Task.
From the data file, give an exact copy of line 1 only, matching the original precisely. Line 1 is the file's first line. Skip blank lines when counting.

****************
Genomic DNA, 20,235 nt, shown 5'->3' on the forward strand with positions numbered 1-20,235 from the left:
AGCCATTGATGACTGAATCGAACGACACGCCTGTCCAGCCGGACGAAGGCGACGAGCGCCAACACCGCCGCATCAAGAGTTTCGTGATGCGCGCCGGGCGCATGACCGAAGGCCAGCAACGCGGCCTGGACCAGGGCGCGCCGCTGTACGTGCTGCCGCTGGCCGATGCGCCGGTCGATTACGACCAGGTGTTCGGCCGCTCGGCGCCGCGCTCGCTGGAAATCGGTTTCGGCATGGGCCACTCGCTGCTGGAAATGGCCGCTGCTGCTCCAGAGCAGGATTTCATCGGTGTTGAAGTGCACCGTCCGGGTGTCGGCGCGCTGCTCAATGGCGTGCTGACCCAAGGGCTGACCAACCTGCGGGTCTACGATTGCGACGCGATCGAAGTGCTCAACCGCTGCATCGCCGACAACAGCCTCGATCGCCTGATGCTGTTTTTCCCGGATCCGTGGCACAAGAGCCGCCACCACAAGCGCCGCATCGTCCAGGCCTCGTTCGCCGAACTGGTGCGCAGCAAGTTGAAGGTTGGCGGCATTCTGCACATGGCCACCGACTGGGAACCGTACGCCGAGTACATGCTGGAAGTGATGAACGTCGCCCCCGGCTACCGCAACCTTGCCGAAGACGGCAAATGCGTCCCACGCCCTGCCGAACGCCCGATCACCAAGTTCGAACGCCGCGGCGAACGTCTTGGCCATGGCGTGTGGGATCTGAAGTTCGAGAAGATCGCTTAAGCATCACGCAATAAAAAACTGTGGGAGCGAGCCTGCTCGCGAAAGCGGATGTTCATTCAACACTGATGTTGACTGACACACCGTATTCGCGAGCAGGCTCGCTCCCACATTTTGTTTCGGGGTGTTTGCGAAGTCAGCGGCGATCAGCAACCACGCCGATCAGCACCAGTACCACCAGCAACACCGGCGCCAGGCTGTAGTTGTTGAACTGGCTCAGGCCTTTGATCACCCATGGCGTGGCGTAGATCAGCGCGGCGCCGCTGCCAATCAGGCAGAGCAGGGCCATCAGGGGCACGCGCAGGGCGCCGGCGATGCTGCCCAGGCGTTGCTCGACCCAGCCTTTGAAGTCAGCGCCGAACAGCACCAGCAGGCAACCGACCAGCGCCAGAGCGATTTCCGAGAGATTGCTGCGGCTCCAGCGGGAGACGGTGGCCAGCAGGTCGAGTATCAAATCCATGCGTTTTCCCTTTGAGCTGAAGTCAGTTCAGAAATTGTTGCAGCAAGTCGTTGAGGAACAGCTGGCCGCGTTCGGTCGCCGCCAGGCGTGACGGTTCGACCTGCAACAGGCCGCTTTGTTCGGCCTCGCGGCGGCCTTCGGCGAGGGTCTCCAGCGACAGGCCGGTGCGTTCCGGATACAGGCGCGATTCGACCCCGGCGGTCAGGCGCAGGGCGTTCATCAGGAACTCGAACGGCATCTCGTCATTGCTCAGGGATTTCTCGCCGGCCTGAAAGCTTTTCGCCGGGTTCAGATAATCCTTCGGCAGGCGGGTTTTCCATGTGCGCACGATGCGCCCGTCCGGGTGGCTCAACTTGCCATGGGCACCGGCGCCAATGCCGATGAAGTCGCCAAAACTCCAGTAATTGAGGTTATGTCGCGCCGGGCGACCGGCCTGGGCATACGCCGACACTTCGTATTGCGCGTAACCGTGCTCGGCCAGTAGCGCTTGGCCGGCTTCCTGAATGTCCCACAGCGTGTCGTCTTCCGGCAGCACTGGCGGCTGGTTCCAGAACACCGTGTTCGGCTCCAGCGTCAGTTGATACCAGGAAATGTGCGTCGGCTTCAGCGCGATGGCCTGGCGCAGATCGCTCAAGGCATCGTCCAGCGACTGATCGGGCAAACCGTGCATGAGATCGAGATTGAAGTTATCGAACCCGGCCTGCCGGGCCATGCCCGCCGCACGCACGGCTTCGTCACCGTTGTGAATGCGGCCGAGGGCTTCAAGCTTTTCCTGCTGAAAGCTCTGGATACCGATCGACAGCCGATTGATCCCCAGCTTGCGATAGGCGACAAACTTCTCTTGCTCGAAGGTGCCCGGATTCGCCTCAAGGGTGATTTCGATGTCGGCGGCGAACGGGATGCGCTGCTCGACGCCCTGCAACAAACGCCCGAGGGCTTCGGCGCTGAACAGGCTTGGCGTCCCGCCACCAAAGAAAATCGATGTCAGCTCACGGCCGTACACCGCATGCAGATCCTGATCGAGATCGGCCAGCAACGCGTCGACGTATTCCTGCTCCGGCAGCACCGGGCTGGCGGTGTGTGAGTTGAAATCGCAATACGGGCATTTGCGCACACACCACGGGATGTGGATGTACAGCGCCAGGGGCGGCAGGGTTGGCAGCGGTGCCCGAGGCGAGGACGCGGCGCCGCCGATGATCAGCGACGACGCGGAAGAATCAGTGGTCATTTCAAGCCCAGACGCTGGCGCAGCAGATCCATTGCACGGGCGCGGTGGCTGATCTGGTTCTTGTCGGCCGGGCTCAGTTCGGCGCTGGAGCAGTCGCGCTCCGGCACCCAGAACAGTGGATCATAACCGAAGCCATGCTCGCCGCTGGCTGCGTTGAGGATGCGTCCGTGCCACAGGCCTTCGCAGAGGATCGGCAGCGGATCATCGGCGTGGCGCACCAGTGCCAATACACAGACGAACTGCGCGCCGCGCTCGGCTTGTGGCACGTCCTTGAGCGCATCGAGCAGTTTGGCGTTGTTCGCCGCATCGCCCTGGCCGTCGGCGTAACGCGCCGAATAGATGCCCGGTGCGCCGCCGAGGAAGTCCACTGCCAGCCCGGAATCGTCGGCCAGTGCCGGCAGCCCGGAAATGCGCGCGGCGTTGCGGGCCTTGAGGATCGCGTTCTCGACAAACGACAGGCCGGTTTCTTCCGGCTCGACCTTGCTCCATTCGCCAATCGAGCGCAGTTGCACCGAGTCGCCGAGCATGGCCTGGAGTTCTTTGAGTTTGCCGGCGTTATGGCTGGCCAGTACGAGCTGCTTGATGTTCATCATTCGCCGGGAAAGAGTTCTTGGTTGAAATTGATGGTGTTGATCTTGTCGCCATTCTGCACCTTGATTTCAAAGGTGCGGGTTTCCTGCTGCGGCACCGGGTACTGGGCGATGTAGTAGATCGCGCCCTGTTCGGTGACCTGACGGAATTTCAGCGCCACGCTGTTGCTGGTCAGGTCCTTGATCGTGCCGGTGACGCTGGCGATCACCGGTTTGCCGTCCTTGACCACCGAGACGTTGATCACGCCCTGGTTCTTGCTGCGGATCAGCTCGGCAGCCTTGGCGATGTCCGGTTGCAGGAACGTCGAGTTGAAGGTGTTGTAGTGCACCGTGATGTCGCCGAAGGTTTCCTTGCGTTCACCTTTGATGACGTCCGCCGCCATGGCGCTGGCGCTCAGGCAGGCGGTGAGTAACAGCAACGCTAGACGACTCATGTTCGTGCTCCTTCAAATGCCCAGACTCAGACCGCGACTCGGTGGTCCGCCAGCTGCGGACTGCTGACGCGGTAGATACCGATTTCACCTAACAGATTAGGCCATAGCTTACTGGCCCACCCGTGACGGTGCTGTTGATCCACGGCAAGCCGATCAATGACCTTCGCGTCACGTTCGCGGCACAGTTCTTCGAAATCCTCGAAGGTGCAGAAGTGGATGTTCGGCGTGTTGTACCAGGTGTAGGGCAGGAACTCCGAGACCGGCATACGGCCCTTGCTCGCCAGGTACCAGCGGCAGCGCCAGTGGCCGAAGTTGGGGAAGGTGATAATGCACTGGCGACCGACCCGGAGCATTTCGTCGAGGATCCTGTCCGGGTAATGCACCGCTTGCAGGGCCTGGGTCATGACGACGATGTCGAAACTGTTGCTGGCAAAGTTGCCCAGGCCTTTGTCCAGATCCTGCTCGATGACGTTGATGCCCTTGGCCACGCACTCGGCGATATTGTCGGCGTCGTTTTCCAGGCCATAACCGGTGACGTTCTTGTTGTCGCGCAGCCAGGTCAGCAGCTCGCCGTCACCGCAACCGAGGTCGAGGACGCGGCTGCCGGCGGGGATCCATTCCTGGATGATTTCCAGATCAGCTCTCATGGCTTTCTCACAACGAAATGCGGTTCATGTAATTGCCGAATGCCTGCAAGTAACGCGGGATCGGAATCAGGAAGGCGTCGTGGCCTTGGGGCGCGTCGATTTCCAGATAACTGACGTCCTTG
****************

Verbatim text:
Genomic DNA, 20,235 nt, shown 5'->3' on the forward strand with positions numbered 1-20,235 from the left: